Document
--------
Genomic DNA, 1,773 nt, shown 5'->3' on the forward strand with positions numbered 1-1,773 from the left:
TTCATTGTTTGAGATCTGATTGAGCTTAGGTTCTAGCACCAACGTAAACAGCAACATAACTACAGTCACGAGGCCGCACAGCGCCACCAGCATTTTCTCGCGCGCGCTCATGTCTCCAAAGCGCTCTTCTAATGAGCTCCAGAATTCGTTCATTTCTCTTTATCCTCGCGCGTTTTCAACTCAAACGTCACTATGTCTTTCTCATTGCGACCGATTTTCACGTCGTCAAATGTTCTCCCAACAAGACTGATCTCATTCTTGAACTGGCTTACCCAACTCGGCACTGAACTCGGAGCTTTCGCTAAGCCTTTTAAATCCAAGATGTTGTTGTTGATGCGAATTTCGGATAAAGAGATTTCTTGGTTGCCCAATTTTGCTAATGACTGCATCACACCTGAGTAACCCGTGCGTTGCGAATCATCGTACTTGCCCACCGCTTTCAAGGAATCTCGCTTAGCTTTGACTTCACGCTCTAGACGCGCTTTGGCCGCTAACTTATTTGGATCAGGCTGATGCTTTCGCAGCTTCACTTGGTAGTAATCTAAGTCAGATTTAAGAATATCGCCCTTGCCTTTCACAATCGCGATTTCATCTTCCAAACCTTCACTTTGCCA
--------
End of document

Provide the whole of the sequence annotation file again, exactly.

Genomic DNA, 1,773 nt, shown 5'->3' on the forward strand with positions numbered 1-1,773 from the left:
TTCATTGTTTGAGATCTGATTGAGCTTAGGTTCTAGCACCAACGTAAACAGCAACATAACTACAGTCACGAGGCCGCACAGCGCCACCAGCATTTTCTCGCGCGCGCTCATGTCTCCAAAGCGCTCTTCTAATGAGCTCCAGAATTCGTTCATTTCTCTTTATCCTCGCGCGTTTTCAACTCAAACGTCACTATGTCTTTCTCATTGCGACCGATTTTCACGTCGTCAAATGTTCTCCCAACAAGACTGATCTCATTCTTGAACTGGCTTACCCAACTCGGCACTGAACTCGGAGCTTTCGCTAAGCCTTTTAAATCCAAGATGTTGTTGTTGATGCGAATTTCGGATAAAGAGATTTCTTGGTTGCCCAATTTTGCTAATGACTGCATCACACCTGAGTAACCCGTGCGTTGCGAATCATCGTACTTGCCCACCGCTTTCAAGGAATCTCGCTTAGCTTTGACTTCACGCTCTAGACGCGCTTTGGCCGCTAACTTATTTGGATCAGGCTGATGCTTTCGCAGCTTCACTTGGTAGTAATCTAAGTCAGATTTAAGAATATCGCCCTTGCCTTTCACAATCGCGATTTCATCTTCCAAACCTTCACTTTGCCA